Port Hueneme–The City Council, Monday, December 19, introduced and amended section 10802 of Chapter 6 of Article 10 in the Port Hueneme Municipal Code for Accessory Dwelling Unit (ADU) development standards.
ADUs are otherwise known as Granny Flats, Casitas, and Second Dwelling Units, which can be detached, attached, or within a second residence as a Junior ADU.
“The State Government Code has established certain development standards to use,” Community Development Director
Tony Stewart said. “When we went through this about two years ago to establish the current ADU Ordinance, we discussed that State Law has basically preempted most local law when it comes to the construction of ADUs with regards to parking setbacks, density, building, and building heights.”
He said they constantly change regulations, and the Council must address the new regulations in the ordinance.
“It’s important for us to have our own ADU regulations because it at least allows us locally to provide a maximum ADU size,” he said. “It also allows us in the City of Port Hueneme to require an Affordable Housing Agreement with ADUs.
Stewart said there are exceptions for caregivers or family members.
“State law does continue to whittle away at our local zoning authority,” he said.
“This is part of our newly adopted housing element for our general plan, and HCD is the State Agency that approved our housing element,” he continued. “It keeps track of our ADU Ordinance and how we comply with that.”
This year’s changes increase the maximum height of a detached ADU from 16 feet, the rest of the City’s maximum height limits, to 18 feet.
“Then for attached ADUs, they can be up 25 feet and two stories in height, whether or not the primary dwelling unit is that high or not,” he said.
Stewart said the State deleted the minimum lot size requirement for ADUs.
“This is the one we lost,” he said. “Previously, we had been required to allow ADUs on any size lot if it was under the State’s 800 square foot threshold for the size of the ADU. It now applies to all ADUs across the board, so we can no longer require a minimum lot size.”
He said it clarifies that building codes harmful to public health can be required to be corrected.
“If a building violation or a zoning issue that makes the property non-conforming exists, we still have to allow the ADU to be built,” he said. “It’s only at the house where the primary residence is falling apart if it’s been burned where there is a public health and safety risk that has to be fixed. Otherwise, we have to allow the ADU to be constructed.”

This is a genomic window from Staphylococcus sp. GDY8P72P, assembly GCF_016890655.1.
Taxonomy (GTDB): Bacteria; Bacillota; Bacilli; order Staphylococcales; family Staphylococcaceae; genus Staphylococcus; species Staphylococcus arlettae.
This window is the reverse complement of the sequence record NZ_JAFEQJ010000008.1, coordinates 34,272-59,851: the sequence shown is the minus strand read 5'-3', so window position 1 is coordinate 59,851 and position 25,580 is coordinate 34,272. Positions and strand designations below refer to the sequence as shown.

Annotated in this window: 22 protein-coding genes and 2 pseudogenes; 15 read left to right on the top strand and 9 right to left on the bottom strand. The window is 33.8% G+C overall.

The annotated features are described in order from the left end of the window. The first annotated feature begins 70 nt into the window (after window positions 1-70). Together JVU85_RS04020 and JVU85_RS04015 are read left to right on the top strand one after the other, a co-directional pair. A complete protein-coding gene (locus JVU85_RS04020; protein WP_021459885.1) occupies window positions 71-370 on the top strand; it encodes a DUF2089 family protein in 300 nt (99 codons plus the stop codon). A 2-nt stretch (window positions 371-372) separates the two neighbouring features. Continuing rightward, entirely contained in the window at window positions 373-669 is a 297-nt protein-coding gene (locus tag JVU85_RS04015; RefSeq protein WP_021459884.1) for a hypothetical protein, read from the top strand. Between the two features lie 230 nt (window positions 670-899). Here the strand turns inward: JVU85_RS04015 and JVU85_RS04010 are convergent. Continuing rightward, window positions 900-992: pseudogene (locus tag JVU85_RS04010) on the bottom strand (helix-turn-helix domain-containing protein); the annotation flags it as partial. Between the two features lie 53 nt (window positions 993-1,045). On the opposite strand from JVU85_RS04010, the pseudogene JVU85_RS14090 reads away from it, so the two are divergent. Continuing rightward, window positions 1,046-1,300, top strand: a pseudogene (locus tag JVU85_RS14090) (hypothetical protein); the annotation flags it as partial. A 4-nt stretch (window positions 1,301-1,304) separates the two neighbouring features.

The ADUs must be approved ministerially (over the counter), which is what the City currently does.
“It also states if we have design standards or if a jurisdiction, such as the City of Port Hueneme, we have to make sure our approvals are objective,” he said. “Our design standards require that the ADU match the primary residence in architectural design for the State’s considered objective. We just have to make sure that’s specified in our ordinance.”
He said the City must remove the fact that a garage or carport is converted into an ADU; they cannot require its replacement.
“In the past, if someone converted the garage, they would have been required to build a new one unless they were in close proximity to public transportation,” he said. “That’s no longer the case.”
Stewart said if a qualified non-profit constructs an ADU, they can sell it separately from the primary residence.
“That is under certain specific requirements, and that probably won’t happen very often in the City of Port Hueneme, but we still need to clarify that in the ordinance,” he said. “We had previously also required that ADU kitchens be a certain size, and they had certain sized appliances. We can no longer do that.”
He said if an ADU application is denied, and it’s hard to deny them, the City must provide a full list of why the application was deficient and how the issues can be remedied within the required 60-day timeframe.
“The project is exempt from CEQA because it exempts projects where it can be seen with certainty there can be no possibility that the activity in question will have a significant impact on the environment,” he said.
Councilman Steven Gama said Ventura County shut down the City’s Little League snack bar, and he asked if there is uniformity between ADU kitchens.”
“They’re laying on us pretty heavy down at Bubbling Springs Park,” he said.
Stewart said ADU standards are a unique animal and permissive.
“They’ve taken away our local land use authority, but it’s only applicable to ADUs,” he said.
Gama commented that the County has more stringent rules for the snack bar than what the State mandates for ADU kitchens.
Councilwoman Misty Perez asked if there is a requirement to be a certain amount of feet from a fence line.
“It depends,” Stewart said. “They are minimized at this point, and if it’s detached, it would be four feet from the side of your property lines. If it’s going above an existing property line, it can be at the property line as well.”
Councilwoman Laura Hernandez asked Stewart if he received an inquiry from Joan Tharpe regarding age limits in demographic categories as they apply to ADUs. She asked him to provide his response.
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